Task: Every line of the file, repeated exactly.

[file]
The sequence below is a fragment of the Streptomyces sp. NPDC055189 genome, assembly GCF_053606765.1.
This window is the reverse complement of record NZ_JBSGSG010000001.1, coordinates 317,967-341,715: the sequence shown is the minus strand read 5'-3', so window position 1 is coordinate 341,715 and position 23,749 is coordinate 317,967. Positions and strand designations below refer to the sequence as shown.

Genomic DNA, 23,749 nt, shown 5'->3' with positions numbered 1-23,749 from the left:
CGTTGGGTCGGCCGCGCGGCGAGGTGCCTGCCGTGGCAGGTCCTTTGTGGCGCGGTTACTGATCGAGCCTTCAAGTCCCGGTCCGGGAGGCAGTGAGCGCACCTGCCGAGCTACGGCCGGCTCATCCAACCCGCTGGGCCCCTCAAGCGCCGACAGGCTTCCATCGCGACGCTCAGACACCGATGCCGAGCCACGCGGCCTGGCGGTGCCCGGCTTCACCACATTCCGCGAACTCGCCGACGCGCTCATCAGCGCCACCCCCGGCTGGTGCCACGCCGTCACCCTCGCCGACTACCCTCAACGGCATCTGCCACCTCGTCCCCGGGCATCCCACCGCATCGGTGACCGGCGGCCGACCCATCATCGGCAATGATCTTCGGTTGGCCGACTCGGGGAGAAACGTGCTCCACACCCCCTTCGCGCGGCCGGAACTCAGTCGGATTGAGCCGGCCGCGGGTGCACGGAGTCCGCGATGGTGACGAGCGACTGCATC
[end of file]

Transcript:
The sequence below is a fragment of the Streptomyces sp. NPDC055189 genome, assembly GCF_053606765.1.
This window is the reverse complement of record NZ_JBSGSG010000001.1, coordinates 317,967-341,715: the sequence shown is the minus strand read 5'-3', so window position 1 is coordinate 341,715 and position 23,749 is coordinate 317,967. Positions and strand designations below refer to the sequence as shown.

Genomic DNA, 23,749 nt, shown 5'->3' with positions numbered 1-23,749 from the left:
CGTTGGGTCGGCCGCGCGGCGAGGTGCCTGCCGTGGCAGGTCCTTTGTGGCGCGGTTACTGATCGAGCCTTCAAGTCCCGGTCCGGGAGGCAGTGAGCGCACCTGCCGAGCTACGGCCGGCTCATCCAACCCGCTGGGCCCCTCAAGCGCCGACAGGCTTCCATCGCGACGCTCAGACACCGATGCCGAGCCACGCGGCCTGGCGGTGCCCGGCTTCACCACATTCCGCGAACTCGCCGACGCGCTCATCAGCGCCACCCCCGGCTGGTGCCACGCCGTCACCCTCGCCGACTACCCTCAACGGCATCTGCCACCTCGTCCCCGGGCATCCCACCGCATCGGTGACCGGCGGCCGACCCATCATCGGCAATGATCTTCGGTTGGCCGACTCGGGGAGAAACGTGCTCCACACCCCCTTCGCGCGGCCGGAACTCAGTCGGATTGAGCCGGCCGCGGGTGCACGGAGTCCGCGATGGTGACGAGCGACTGCATC